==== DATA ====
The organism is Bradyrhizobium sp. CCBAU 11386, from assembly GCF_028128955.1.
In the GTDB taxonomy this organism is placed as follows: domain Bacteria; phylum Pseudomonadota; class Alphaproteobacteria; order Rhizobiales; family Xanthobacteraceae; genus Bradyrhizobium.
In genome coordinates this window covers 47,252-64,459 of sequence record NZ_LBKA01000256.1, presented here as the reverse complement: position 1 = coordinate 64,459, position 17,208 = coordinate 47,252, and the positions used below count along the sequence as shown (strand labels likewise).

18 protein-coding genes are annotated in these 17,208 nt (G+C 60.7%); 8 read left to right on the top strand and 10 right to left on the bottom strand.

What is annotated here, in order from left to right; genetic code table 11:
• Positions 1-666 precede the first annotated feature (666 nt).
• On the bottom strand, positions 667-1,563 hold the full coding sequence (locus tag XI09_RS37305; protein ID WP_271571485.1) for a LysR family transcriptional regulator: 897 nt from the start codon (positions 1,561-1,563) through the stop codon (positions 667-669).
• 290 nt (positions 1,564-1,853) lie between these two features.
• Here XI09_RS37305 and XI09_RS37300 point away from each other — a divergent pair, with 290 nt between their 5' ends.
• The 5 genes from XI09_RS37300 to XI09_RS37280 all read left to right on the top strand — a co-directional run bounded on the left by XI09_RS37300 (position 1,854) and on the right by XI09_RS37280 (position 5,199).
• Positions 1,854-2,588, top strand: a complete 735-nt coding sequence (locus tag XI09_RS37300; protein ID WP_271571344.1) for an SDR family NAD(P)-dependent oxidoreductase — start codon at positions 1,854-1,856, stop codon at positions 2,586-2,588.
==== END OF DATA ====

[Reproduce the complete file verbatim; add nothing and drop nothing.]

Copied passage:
The organism is Bradyrhizobium sp. CCBAU 11386, from assembly GCF_028128955.1.
In the GTDB taxonomy this organism is placed as follows: domain Bacteria; phylum Pseudomonadota; class Alphaproteobacteria; order Rhizobiales; family Xanthobacteraceae; genus Bradyrhizobium.
In genome coordinates this window covers 47,252-64,459 of sequence record NZ_LBKA01000256.1, presented here as the reverse complement: position 1 = coordinate 64,459, position 17,208 = coordinate 47,252, and the positions used below count along the sequence as shown (strand labels likewise).

18 protein-coding genes are annotated in these 17,208 nt (G+C 60.7%); 8 read left to right on the top strand and 10 right to left on the bottom strand.

What is annotated here, in order from left to right; genetic code table 11:
• Positions 1-666 precede the first annotated feature (666 nt).
• On the bottom strand, positions 667-1,563 hold the full coding sequence (locus tag XI09_RS37305; protein ID WP_271571485.1) for a LysR family transcriptional regulator: 897 nt from the start codon (positions 1,561-1,563) through the stop codon (positions 667-669).
• 290 nt (positions 1,564-1,853) lie between these two features.
• Here XI09_RS37305 and XI09_RS37300 point away from each other — a divergent pair, with 290 nt between their 5' ends.
• The 5 genes from XI09_RS37300 to XI09_RS37280 all read left to right on the top strand — a co-directional run bounded on the left by XI09_RS37300 (position 1,854) and on the right by XI09_RS37280 (position 5,199).
• Positions 1,854-2,588, top strand: a complete 735-nt coding sequence (locus tag XI09_RS37300; protein ID WP_271571344.1) for an SDR family NAD(P)-dependent oxidoreductase — start codon at positions 1,854-1,856, stop codon at positions 2,586-2,588.